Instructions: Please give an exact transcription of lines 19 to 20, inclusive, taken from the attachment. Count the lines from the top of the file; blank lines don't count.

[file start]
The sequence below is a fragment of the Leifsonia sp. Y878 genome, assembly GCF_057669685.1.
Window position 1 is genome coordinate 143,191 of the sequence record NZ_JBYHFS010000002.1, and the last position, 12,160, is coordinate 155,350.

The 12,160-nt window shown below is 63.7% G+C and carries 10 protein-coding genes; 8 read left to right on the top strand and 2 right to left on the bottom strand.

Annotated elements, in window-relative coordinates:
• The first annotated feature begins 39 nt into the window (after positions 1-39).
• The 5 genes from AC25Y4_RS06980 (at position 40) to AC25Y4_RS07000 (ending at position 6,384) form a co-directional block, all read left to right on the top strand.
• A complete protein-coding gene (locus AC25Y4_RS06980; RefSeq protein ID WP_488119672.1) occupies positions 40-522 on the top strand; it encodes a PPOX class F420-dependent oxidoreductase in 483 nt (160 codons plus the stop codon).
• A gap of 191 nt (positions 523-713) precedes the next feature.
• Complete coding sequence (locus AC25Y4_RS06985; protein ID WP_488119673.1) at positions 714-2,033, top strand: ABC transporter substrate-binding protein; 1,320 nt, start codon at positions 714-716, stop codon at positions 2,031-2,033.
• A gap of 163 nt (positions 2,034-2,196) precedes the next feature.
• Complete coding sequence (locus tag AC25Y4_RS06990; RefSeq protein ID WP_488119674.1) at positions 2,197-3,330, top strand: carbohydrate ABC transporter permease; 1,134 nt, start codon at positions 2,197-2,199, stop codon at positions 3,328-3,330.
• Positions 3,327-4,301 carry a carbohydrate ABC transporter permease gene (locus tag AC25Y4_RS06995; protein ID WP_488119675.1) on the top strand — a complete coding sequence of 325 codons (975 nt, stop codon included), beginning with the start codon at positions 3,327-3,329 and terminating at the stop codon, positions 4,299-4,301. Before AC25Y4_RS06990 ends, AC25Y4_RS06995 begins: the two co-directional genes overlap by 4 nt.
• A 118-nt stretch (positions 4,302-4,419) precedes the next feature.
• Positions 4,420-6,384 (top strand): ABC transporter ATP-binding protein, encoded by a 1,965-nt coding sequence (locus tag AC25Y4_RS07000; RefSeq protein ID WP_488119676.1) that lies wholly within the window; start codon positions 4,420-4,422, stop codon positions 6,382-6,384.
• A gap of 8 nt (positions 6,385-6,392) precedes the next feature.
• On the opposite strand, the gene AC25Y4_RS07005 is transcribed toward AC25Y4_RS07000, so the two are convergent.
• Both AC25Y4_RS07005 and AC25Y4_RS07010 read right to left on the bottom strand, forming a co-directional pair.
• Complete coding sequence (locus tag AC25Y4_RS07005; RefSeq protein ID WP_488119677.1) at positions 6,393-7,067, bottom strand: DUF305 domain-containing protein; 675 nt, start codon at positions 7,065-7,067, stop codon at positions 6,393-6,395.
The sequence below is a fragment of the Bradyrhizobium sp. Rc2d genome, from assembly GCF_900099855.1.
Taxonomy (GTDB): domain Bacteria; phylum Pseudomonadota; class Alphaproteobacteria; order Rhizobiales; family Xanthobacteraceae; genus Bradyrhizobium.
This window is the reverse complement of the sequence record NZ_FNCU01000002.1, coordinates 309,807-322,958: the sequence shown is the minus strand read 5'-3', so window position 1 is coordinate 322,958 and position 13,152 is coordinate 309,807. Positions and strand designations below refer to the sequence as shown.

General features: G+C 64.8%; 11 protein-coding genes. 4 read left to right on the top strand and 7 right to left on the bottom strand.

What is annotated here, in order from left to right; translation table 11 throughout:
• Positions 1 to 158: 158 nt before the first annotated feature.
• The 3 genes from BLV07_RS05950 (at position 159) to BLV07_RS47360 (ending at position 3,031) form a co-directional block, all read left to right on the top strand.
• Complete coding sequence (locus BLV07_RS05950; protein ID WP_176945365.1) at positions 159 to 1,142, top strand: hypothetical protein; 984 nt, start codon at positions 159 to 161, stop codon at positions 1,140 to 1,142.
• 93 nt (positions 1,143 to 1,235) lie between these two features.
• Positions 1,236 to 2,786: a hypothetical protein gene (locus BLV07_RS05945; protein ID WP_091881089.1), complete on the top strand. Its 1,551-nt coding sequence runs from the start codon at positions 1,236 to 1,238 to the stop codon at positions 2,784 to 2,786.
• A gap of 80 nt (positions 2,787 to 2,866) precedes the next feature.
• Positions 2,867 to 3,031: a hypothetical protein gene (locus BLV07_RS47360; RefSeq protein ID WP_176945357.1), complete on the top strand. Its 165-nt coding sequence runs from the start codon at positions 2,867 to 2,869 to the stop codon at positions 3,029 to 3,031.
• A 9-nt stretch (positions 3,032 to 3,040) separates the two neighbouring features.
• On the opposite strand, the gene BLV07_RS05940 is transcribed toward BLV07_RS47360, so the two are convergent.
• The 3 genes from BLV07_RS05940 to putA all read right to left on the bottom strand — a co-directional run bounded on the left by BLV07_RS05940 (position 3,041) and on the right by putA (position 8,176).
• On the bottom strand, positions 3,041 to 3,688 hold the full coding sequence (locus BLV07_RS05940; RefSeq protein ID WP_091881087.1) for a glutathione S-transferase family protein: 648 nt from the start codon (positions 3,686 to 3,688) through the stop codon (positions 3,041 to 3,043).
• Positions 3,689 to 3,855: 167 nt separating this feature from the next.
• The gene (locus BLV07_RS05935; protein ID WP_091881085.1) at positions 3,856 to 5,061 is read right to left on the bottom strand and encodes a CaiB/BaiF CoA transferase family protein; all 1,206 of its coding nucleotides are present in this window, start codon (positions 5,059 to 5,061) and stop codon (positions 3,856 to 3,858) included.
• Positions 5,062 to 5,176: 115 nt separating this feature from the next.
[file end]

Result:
The sequence below is a fragment of the Bradyrhizobium sp. Rc2d genome, from assembly GCF_900099855.1.
Taxonomy (GTDB): domain Bacteria; phylum Pseudomonadota; class Alphaproteobacteria; order Rhizobiales; family Xanthobacteraceae; genus Bradyrhizobium.